Star center coming off back surgery. CHECK
Former two-time MVP point guard injured two games in. CHECK
A glaring lack of depth forcing the starting unit to play big minutes early on. CHECK
Flashback to this summer after the Howard and Nash trades and it’s hard to believe that six games in Mike Brown’s out and the Lakers are 2-4.
But is it really?
Look beyond the star-power and you have to wonder if Mike Brown isn’t just a convenient scapegoat for a team that may not be as well-constructed as we all thought. Or was Mike Brown simply the wrong coach to begin with? Perhaps he was.
Many point to the Princeton office as a mistake, perhaps rightly so. But were the Lakers issues under Mike Brown offensively related? Take a look at the Hollinger stats and the Lakers sit csolidly at number seven in offensive efficiency, higher ranked than last year. Granted it’s a small sample size but one can make the argument that offense wasn’t really the issue.
Perhaps the problems are much bigger than that.
For Mike Brown’s sake you’d think the Lakers would have at least waited for Steve Nash to return and take a real assessment of the direction of the club. But, that didn’t happen and now they’re in head coach search mode, adding some additional turmoil to the equation. Clearly bringing back the greatest coach in NBA history in Phil Jackson would be a benefit. And, Mike D’Antoni can clearly teach offense and worked perfectly with Steve Nash in Phoenix. Still, head coach aside is this year’s Lakers club really equipped for the long slog through the Western Conference and a likely matchup with the Heat in the finals? For all the star-power there are some real question marks
Defense: It does seem unusual to question the defense of a club that has the top defensive force in the league in Dwight Howard, as well as Metta World Peace and Kobe Bryant. But, there are some real matchup issues that could be pretty evident against top teams. Take the Thunder for example. Who exactly is Steve Nash going to guard? You can put him on Sefalosha, but that forces Kobe Bryant to expend huge energy on the defensive end to guard Russell Westbrook, because Nash clearly can’t. The same holds true of the Heat in an expected finals matchup. The Lakers size is clearly a huge advantage against the Heat small-ball, but if the Heat does go small, with a lineup of James, Bosh, Allen, Battier and Wade you again have to ask the question: who exactly is Steve Nash going to guard?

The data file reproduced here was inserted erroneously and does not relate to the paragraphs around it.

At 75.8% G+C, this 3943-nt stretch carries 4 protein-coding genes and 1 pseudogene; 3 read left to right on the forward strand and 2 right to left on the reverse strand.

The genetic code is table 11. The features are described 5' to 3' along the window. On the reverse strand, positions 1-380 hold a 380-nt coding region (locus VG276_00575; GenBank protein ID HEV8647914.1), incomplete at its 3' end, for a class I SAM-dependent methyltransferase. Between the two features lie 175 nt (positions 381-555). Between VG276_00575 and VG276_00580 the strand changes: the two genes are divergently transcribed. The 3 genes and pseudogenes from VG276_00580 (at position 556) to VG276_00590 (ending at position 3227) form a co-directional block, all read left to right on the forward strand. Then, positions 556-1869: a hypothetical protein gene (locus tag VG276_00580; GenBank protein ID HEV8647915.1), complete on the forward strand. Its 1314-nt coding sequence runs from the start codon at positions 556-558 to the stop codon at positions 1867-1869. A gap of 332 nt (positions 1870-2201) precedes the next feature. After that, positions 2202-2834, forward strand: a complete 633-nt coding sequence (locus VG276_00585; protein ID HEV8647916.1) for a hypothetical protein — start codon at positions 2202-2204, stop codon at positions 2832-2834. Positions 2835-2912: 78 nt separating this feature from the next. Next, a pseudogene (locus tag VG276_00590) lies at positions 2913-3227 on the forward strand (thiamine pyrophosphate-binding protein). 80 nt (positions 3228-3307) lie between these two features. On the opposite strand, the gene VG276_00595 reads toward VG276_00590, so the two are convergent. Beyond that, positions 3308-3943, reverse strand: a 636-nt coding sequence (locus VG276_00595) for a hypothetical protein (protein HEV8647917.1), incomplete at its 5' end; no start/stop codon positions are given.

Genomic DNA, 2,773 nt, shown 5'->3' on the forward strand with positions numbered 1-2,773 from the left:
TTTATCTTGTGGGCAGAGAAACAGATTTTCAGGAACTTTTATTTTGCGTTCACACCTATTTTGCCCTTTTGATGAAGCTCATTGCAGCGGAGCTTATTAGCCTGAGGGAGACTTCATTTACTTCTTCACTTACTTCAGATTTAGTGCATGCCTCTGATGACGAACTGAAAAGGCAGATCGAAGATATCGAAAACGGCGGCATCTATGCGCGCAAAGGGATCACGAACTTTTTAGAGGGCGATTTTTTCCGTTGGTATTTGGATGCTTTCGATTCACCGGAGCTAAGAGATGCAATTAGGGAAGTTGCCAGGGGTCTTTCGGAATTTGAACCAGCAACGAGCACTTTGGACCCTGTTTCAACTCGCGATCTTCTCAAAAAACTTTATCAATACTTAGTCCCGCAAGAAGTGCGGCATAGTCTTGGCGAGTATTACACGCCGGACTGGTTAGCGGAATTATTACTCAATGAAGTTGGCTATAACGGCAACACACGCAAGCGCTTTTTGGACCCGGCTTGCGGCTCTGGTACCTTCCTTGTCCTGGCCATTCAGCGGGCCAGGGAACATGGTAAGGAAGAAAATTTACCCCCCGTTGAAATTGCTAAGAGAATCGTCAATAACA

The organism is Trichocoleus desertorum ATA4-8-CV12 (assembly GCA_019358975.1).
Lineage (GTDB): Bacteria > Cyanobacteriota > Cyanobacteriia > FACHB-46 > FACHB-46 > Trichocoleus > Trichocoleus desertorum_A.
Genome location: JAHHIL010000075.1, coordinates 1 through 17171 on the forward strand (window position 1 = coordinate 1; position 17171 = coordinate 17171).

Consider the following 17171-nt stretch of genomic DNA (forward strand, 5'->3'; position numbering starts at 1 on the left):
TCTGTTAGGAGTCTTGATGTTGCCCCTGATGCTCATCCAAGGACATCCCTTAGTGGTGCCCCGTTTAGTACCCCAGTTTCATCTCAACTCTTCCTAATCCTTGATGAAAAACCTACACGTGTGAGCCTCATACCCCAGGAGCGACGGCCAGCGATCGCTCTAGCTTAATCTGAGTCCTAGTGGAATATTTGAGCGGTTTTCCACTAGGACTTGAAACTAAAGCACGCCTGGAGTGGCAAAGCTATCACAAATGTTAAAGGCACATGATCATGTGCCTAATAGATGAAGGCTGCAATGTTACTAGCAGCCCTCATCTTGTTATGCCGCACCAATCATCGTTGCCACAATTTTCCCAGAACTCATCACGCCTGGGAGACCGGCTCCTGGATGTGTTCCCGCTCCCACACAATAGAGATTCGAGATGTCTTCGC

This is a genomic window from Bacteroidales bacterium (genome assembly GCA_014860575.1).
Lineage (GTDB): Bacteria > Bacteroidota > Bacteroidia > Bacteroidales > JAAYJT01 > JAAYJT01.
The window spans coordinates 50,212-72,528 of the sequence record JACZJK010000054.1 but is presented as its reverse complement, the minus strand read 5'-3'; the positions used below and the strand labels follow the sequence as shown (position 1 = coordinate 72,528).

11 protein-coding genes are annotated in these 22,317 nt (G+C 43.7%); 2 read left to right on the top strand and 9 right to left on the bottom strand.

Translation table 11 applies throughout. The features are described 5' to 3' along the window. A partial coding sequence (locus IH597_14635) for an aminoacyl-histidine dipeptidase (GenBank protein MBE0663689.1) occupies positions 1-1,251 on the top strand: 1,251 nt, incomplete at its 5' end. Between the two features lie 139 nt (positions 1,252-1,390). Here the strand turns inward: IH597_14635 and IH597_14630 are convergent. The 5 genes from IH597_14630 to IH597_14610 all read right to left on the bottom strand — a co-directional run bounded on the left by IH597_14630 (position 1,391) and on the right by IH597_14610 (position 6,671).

Does Gasol Really Fit in: You have to wonder if Mitch Kupchak is tossing around any trade ideas for Pau Gasol. A few pundits have speculated on the benefit of perhaps trading Gasol for a player like Ryan Anderson. Anderson would give the Lakers a lot more versatility and a key shooter on the perimeter while providing some relief towards the luxury tax.
The Minutes these guys are playing: The eighty-two game season is a long haul and early on the Lakers vets have been forced to play some real extended minutes. While the Heat’s sudden depth have given them the ability to play their starts relatively light minutes Kobe, World Peace, Howard and Gasol are playing minutes early on that don’t bode well for a long season and an extended playoff run. The sheer amount of game time the stars are getting is directly related to their poor bench. Save the Charlotte Bobcats the Lakers bench may be the worst in basketball. It’s hard to imagine this current roster going head to head in a seven-game battle with a team like San Antonio.
A potential poor playoff seed: With such a veteran roster it’s vital to get a high playoff seed. If the Lakers continue to struggle and don’t receive a top four playoff seed their road to a championship will be that much harder. It’s a lot easier to make a run through the playoffs with home court advantage. It’s a lot harder if it involves being a road team against the likes of San Antonio Spurs and Oklahoma City Thunder.
Still, for all the Lakers question marks they still have the top center in the league one of the greatest point offensive point guards of all time and a top ten all-time player in Kobe Bryant. Their size inside and unique matchup issues will make them a tough out in the postseason. Unlike the Heat, who had time to build their current championship club, the Lakers really don’t have all that much time. If they don’t win this season they’ll head into next year with Bryant and Nash a year older—and the Heat a year wiser.